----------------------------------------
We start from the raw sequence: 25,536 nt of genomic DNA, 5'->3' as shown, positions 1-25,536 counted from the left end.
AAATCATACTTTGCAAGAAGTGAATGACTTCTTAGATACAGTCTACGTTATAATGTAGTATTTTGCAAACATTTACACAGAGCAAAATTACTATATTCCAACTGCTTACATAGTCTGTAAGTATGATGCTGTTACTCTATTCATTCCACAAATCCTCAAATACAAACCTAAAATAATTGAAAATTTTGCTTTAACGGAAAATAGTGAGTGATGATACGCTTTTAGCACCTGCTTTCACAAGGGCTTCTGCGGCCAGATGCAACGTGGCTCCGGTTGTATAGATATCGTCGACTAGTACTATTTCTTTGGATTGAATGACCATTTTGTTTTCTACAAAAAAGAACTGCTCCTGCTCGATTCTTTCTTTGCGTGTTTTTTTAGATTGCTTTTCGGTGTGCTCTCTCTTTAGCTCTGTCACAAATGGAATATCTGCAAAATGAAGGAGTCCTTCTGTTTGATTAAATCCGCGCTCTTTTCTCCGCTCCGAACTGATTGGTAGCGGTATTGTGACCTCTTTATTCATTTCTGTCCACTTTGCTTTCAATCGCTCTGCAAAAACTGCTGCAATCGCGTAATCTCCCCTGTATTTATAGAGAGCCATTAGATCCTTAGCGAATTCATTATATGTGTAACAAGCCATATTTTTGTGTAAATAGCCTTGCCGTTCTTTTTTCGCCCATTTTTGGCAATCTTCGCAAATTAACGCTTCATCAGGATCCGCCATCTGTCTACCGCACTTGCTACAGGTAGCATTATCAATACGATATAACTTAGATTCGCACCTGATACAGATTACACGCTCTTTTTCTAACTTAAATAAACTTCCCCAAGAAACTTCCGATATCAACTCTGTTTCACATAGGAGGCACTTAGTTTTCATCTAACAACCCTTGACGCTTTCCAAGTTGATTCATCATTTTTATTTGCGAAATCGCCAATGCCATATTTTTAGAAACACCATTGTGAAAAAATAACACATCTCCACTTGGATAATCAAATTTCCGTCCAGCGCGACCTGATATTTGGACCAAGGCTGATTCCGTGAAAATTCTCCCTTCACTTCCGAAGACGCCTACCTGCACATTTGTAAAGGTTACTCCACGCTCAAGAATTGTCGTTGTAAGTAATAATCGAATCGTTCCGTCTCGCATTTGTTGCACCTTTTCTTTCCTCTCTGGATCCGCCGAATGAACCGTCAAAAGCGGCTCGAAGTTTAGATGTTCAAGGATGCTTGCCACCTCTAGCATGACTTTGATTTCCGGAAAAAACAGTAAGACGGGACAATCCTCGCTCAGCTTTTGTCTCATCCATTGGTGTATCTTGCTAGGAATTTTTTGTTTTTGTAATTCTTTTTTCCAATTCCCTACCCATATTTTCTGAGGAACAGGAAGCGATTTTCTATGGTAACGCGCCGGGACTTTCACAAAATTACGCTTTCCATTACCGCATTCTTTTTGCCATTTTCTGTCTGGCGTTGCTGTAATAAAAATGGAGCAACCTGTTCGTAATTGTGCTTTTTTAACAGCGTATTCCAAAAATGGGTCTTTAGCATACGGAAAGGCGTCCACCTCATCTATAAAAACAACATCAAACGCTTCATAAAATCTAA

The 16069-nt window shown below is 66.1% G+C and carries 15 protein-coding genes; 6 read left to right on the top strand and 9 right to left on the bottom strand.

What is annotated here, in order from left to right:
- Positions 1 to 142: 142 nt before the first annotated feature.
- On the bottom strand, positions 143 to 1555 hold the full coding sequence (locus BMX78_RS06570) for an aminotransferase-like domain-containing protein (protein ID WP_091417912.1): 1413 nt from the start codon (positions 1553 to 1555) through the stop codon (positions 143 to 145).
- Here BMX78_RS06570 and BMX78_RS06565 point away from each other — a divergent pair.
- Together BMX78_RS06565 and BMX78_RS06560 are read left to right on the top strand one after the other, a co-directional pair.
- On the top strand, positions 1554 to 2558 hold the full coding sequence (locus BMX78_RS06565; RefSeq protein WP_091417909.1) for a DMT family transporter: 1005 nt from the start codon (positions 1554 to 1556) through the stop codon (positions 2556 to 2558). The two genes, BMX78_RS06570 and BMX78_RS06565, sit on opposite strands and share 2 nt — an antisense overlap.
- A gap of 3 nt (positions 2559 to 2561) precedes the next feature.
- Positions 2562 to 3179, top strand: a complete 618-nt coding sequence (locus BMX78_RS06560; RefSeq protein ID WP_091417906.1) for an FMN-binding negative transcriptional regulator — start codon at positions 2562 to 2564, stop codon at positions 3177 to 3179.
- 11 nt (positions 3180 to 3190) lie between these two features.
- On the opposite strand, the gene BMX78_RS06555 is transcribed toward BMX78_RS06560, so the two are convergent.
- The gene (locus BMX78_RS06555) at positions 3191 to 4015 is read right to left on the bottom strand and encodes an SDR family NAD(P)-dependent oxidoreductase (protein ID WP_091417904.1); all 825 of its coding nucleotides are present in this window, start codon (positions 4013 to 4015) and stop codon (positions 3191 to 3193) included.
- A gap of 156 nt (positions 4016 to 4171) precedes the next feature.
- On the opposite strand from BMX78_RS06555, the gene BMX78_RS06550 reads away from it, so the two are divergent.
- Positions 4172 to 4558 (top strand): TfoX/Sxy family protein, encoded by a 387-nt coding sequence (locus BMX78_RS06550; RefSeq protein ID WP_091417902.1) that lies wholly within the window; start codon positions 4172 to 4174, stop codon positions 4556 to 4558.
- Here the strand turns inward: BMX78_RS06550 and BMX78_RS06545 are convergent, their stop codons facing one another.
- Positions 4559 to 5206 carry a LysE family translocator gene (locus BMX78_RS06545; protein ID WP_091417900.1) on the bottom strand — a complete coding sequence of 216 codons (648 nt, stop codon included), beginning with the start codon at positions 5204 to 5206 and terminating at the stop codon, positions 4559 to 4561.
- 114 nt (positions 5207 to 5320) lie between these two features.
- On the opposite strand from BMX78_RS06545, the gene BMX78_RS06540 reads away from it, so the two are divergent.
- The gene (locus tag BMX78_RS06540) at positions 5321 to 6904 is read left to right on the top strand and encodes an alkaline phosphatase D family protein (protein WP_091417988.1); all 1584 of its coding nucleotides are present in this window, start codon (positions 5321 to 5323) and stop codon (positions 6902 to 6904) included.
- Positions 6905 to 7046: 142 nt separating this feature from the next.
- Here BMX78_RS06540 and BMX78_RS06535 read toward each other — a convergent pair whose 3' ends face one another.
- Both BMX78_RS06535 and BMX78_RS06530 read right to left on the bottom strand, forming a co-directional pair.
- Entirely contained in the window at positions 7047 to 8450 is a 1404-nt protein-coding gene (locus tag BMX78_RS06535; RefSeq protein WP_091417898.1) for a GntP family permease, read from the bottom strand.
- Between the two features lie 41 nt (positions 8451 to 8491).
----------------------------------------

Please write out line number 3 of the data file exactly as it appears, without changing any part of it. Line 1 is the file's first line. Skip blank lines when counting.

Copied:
The 16069-nt window shown below is 66.1% G+C and carries 15 protein-coding genes; 6 read left to right on the top strand and 9 right to left on the bottom strand.